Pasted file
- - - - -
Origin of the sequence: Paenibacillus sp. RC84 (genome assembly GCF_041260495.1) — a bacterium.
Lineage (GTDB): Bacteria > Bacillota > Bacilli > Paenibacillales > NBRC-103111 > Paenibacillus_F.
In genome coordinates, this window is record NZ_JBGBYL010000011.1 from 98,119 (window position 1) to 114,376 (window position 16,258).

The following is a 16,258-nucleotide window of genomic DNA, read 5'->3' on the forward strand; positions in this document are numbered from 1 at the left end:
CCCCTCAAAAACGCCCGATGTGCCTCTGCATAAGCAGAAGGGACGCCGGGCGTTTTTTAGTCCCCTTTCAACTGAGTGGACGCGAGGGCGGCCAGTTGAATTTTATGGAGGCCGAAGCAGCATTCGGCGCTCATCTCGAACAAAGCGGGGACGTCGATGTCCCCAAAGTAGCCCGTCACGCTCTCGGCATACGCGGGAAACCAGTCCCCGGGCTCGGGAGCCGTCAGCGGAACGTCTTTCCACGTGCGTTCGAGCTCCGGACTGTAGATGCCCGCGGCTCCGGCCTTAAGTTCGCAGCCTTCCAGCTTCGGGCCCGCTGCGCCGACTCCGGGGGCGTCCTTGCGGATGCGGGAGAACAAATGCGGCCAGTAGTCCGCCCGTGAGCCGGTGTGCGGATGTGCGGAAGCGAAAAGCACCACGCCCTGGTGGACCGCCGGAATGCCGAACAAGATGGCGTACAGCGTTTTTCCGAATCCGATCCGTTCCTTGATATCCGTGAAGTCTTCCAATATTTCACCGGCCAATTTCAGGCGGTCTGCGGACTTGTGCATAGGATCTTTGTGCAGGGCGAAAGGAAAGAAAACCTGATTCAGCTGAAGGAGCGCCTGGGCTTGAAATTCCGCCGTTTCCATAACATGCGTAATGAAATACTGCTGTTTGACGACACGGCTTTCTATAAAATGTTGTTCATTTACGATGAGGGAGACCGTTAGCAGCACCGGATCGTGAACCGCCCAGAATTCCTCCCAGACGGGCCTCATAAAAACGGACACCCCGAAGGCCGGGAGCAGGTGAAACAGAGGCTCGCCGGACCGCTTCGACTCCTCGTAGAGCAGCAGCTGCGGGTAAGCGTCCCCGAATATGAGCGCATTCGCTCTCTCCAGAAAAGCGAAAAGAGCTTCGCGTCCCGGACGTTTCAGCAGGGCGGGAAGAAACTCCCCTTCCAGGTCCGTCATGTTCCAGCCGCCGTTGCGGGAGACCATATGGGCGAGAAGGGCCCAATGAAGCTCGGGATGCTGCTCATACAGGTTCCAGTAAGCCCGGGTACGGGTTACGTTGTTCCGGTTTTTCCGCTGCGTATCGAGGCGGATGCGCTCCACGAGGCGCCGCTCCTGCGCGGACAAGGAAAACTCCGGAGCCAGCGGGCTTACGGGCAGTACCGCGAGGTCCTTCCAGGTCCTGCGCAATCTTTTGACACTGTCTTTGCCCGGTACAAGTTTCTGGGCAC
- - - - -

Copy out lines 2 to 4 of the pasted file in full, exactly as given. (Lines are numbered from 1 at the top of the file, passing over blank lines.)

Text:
Lineage (GTDB): Bacteria > Bacillota > Bacilli > Paenibacillales > NBRC-103111 > Paenibacillus_F.
In genome coordinates, this window is record NZ_JBGBYL010000011.1 from 98,119 (window position 1) to 114,376 (window position 16,258).

The following is a 16,258-nucleotide window of genomic DNA, read 5'->3' on the forward strand; positions in this document are numbered from 1 at the left end: